Hydrocarbon Potential of Forearc Basins in Asia
Janssen, Paul; Frankowicz, Edyta; Steffen, Daniel
Upstream International Exploration, Shell International Exploration & Production, The Hague, Netherlands.
Forearc basins develop between the main volcanic arc and the accretionary prism of a subduction system, and are characterized by low heatflow, lithic-rich clastic fill and a complicated tectonic history. These basin characteristics in combination with, so far, limited exploration success result in the general perception of their relatively low hydrocarbon potential. There are, however, examples of prolific forearc basins (> 1bln bbl proven reserves) such as the Cook Inlet (Alaska) and the Talara basin (Peru).
Many of the Asian forearc basins are significantly underexplored, with the wells being limited to the shelfal areas. This together with the large amount of forearc basins present in the Asia region with hints of a working petroleum system (e.g. shows, seeps, slicks, DHI, etc) has led to the conclusion that there might be significant underestimated potential in some of these basins.
Based on a recent study on the Simeulue basin (NW Sumatra forearc basin) using multi-client 2D TGS seismic data, the following critical success factors for having significant hydrocarbon potential in forearc basins were formulated:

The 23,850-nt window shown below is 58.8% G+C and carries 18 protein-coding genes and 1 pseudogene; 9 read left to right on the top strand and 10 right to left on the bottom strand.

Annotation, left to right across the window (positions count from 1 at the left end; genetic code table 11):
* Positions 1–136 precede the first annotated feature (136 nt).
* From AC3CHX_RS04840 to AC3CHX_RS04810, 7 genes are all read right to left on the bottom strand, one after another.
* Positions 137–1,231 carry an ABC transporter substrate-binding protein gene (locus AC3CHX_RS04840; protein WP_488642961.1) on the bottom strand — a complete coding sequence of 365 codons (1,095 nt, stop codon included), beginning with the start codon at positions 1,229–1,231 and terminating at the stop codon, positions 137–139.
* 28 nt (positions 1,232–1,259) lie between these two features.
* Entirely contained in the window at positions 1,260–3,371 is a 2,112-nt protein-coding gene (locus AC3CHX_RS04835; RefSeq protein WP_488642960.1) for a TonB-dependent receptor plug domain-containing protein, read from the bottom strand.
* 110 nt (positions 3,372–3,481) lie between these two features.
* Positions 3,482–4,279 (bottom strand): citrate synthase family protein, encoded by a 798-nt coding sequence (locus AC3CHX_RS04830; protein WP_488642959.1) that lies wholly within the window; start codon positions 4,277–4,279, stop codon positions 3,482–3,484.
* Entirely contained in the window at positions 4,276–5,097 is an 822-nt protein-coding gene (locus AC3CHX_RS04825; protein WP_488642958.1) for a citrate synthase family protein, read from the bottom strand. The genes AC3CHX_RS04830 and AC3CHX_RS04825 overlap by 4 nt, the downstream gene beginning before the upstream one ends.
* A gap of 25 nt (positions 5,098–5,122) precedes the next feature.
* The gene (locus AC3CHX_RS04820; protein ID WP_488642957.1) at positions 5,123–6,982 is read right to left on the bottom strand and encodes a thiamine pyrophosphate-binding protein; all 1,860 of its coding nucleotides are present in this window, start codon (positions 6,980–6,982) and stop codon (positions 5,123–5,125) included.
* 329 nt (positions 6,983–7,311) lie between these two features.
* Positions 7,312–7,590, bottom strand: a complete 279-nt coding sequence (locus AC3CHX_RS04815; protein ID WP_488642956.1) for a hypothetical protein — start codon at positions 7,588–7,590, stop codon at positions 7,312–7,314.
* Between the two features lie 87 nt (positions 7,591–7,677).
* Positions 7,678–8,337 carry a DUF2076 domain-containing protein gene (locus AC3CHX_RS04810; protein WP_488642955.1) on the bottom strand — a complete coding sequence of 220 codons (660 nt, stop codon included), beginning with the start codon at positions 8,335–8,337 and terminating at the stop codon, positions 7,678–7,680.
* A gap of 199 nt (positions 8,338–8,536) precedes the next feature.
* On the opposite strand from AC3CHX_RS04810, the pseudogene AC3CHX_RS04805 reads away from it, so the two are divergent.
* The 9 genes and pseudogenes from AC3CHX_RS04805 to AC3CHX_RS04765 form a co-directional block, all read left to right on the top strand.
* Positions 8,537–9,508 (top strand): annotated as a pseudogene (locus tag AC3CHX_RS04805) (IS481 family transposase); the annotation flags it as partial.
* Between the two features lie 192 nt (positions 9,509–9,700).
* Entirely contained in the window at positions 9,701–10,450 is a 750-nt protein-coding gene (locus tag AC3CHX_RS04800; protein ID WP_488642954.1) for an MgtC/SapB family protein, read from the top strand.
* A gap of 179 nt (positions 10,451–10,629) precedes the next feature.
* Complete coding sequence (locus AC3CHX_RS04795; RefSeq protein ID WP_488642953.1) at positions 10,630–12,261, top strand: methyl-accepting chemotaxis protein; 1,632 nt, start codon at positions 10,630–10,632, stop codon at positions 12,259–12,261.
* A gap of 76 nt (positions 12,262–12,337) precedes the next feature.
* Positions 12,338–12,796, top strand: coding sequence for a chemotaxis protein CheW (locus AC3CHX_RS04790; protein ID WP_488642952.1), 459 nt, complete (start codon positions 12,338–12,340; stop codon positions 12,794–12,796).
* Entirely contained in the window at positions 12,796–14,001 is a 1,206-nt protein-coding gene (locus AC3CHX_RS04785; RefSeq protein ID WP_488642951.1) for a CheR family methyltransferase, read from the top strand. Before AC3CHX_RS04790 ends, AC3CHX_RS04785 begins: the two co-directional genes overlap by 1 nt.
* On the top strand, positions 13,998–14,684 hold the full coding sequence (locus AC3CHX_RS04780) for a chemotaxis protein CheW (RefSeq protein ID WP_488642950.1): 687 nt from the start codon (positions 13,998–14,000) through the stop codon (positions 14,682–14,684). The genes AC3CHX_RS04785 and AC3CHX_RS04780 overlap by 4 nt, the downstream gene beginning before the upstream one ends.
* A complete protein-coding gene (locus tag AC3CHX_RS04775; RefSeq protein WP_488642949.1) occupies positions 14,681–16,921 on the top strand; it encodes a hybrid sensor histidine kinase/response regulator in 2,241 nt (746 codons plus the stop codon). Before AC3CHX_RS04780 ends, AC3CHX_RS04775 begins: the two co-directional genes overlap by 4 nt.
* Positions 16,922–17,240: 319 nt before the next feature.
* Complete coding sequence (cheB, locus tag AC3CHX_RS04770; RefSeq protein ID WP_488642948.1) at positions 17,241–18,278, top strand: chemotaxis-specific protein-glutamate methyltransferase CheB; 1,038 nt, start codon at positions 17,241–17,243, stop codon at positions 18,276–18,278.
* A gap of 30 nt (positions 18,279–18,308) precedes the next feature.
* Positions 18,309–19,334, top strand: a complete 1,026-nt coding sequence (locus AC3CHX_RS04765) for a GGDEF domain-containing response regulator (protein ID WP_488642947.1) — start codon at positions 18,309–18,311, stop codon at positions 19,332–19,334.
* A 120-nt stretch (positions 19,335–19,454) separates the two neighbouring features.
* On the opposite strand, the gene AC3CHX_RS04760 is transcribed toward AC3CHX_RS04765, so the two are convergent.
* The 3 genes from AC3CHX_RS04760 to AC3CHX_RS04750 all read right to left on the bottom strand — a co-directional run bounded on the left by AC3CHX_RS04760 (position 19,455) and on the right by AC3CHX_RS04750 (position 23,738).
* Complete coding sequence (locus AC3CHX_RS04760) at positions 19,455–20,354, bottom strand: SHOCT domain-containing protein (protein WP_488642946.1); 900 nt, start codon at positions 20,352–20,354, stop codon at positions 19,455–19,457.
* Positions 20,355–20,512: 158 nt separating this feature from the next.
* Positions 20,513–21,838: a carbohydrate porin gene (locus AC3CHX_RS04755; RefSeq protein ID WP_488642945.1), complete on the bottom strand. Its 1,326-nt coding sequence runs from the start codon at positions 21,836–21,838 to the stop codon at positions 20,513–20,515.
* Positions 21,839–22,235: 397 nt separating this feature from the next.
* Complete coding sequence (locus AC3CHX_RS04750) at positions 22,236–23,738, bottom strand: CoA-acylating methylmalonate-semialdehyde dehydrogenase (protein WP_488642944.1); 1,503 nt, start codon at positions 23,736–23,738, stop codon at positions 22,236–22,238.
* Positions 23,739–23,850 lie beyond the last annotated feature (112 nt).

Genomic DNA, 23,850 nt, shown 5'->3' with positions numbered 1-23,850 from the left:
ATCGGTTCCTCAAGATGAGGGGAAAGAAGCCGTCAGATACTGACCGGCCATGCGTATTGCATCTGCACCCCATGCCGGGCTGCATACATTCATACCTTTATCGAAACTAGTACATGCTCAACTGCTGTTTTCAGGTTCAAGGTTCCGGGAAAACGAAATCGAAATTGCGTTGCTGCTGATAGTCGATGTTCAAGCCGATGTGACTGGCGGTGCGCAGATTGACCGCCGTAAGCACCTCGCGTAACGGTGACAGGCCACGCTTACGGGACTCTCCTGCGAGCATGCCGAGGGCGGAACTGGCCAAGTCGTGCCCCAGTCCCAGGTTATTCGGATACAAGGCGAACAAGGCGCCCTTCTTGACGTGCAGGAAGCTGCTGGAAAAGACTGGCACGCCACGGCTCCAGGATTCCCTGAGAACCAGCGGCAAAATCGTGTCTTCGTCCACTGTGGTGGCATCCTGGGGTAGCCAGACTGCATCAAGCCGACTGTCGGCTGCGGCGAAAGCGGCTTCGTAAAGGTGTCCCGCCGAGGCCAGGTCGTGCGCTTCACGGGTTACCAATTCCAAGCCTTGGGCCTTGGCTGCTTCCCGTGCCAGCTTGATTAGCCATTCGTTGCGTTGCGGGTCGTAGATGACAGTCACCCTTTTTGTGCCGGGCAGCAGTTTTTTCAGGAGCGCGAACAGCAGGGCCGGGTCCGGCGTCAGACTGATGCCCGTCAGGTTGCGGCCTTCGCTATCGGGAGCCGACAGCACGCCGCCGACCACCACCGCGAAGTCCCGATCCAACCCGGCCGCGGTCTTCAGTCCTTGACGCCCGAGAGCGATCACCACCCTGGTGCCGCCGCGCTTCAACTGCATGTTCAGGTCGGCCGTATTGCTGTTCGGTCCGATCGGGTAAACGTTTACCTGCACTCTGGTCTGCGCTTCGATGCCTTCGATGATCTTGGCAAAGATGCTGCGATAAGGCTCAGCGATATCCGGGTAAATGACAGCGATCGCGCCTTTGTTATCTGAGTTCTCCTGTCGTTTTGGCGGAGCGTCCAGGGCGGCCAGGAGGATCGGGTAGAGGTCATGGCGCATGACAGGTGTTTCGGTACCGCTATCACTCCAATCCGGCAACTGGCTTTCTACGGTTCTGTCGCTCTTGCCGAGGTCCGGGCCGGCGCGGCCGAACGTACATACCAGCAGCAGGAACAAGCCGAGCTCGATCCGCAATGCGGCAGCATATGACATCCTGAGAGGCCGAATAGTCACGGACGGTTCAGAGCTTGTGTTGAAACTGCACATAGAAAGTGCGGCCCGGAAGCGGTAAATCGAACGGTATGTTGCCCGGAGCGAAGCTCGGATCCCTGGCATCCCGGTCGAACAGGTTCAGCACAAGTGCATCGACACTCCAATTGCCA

1) Presence of petroleum system (i.e. source rocks): When a prolific petroleum system exists in the associated back-arc basin and is related to a source rock pre-dating the formation of the subduction zone and forearc basin, the likelihood of a petroleum system in the forearc significantly increases.
2) Maturity: Due to the low heatflow in forearc basin significant burial, related to the amount of sediment input, is required to mature any source rock, which is mainly a function of the size of the hinterland and its geomorphology.
3) Clastic Reservoir quality: The surface geology of the hinterland has a significant impact on the quality of the potential clastic reservoirs, which tend to be lithic-rich along volcanic arcs.
4) Presence of carbonate buildups as separate play: Some forearc basins do experience periods of relative clastic influx quiescence allowing carbonate buildups to grow. These would be less risky exploration targets from a reservoir quality point of view.
In the Simeulue forearc basin indications of a working petroleum system (e.g. gas shows on shelf, thermal gas in dropcores and DHI) together with play diversity and multiple sizable structures were seen on the high quality 2D TGS seismic data, which indicates the hydrocarbon potential of this forearc basin.
AAPG Search and Discovery Article #90155©2012 AAPG International Conference & Exhibition, Singapore, 16-19 September 2012